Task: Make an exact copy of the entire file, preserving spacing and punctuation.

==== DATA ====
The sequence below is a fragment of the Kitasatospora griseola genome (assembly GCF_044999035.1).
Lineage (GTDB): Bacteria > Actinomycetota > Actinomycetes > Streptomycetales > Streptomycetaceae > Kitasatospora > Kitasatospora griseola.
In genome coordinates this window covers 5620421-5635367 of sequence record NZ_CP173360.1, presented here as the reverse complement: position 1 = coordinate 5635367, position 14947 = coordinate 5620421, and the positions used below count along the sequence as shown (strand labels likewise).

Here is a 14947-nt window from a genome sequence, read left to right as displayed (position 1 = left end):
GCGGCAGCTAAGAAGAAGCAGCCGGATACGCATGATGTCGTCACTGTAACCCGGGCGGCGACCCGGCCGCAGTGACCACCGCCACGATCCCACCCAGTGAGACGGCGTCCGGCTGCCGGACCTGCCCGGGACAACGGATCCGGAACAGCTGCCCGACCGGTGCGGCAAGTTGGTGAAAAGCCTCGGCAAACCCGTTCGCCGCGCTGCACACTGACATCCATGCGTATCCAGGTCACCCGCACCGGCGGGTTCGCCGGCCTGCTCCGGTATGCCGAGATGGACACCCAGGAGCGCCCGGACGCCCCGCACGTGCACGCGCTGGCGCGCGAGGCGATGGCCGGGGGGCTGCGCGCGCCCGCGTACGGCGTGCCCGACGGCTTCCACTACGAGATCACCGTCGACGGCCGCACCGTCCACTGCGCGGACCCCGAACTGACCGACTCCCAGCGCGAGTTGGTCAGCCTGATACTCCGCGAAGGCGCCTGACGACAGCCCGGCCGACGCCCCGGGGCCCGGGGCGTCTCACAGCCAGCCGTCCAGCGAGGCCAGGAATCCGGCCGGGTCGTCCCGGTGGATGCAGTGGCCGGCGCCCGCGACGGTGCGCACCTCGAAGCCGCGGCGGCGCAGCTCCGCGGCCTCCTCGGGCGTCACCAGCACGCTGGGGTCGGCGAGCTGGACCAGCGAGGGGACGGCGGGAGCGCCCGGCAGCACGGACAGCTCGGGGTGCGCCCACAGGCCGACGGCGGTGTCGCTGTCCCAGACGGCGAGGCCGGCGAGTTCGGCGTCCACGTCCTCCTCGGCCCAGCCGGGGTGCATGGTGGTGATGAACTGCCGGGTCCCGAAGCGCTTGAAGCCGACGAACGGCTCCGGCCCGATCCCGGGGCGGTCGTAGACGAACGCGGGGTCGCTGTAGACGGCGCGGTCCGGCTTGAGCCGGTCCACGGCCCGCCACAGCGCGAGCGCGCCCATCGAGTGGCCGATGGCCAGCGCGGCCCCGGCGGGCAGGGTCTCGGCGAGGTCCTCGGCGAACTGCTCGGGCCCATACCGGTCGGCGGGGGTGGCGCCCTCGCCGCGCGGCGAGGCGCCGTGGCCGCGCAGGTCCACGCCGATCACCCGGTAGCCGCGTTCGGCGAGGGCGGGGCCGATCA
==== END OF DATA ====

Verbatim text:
The sequence below is a fragment of the Kitasatospora griseola genome (assembly GCF_044999035.1).
Lineage (GTDB): Bacteria > Actinomycetota > Actinomycetes > Streptomycetales > Streptomycetaceae > Kitasatospora > Kitasatospora griseola.
In genome coordinates this window covers 5620421-5635367 of sequence record NZ_CP173360.1, presented here as the reverse complement: position 1 = coordinate 5635367, position 14947 = coordinate 5620421, and the positions used below count along the sequence as shown (strand labels likewise).

Here is a 14947-nt window from a genome sequence, read left to right as displayed (position 1 = left end):
GCGGCAGCTAAGAAGAAGCAGCCGGATACGCATGATGTCGTCACTGTAACCCGGGCGGCGACCCGGCCGCAGTGACCACCGCCACGATCCCACCCAGTGAGACGGCGTCCGGCTGCCGGACCTGCCCGGGACAACGGATCCGGAACAGCTGCCCGACCGGTGCGGCAAGTTGGTGAAAAGCCTCGGCAAACCCGTTCGCCGCGCTGCACACTGACATCCATGCGTATCCAGGTCACCCGCACCGGCGGGTTCGCCGGCCTGCTCCGGTATGCCGAGATGGACACCCAGGAGCGCCCGGACGCCCCGCACGTGCACGCGCTGGCGCGCGAGGCGATGGCCGGGGGGCTGCGCGCGCCCGCGTACGGCGTGCCCGACGGCTTCCACTACGAGATCACCGTCGACGGCCGCACCGTCCACTGCGCGGACCCCGAACTGACCGACTCCCAGCGCGAGTTGGTCAGCCTGATACTCCGCGAAGGCGCCTGACGACAGCCCGGCCGACGCCCCGGGGCCCGGGGCGTCTCACAGCCAGCCGTCCAGCGAGGCCAGGAATCCGGCCGGGTCGTCCCGGTGGATGCAGTGGCCGGCGCCCGCGACGGTGCGCACCTCGAAGCCGCGGCGGCGCAGCTCCGCGGCCTCCTCGGGCGTCACCAGCACGCTGGGGTCGGCGAGCTGGACCAGCGAGGGGACGGCGGGAGCGCCCGGCAGCACGGACAGCTCGGGGTGCGCCCACAGGCCGACGGCGGTGTCGCTGTCCCAGACGGCGAGGCCGGCGAGTTCGGCGTCCACGTCCTCCTCGGCCCAGCCGGGGTGCATGGTGGTGATGAACTGCCGGGTCCCGAAGCGCTTGAAGCCGACGAACGGCTCCGGCCCGATCCCGGGGCGGTCGTAGACGAACGCGGGGTCGCTGTAGACGGCGCGGTCCGGCTTGAGCCGGTCCACGGCCCGCCACAGCGCGAGCGCGCCCATCGAGTGGCCGATGGCCAGCGCGGCCCCGGCGGGCAGGGTCTCGGCGAGGTCCTCGGCGAACTGCTCGGGCCCATACCGGTCGGCGGGGGTGGCGCCCTCGCCGCGCGGCGAGGCGCCGTGGCCGCGCAGGTCCACGCCGATCACCCGGTAGCCGCGTTCGGCGAGGGCGGGGCCGATCA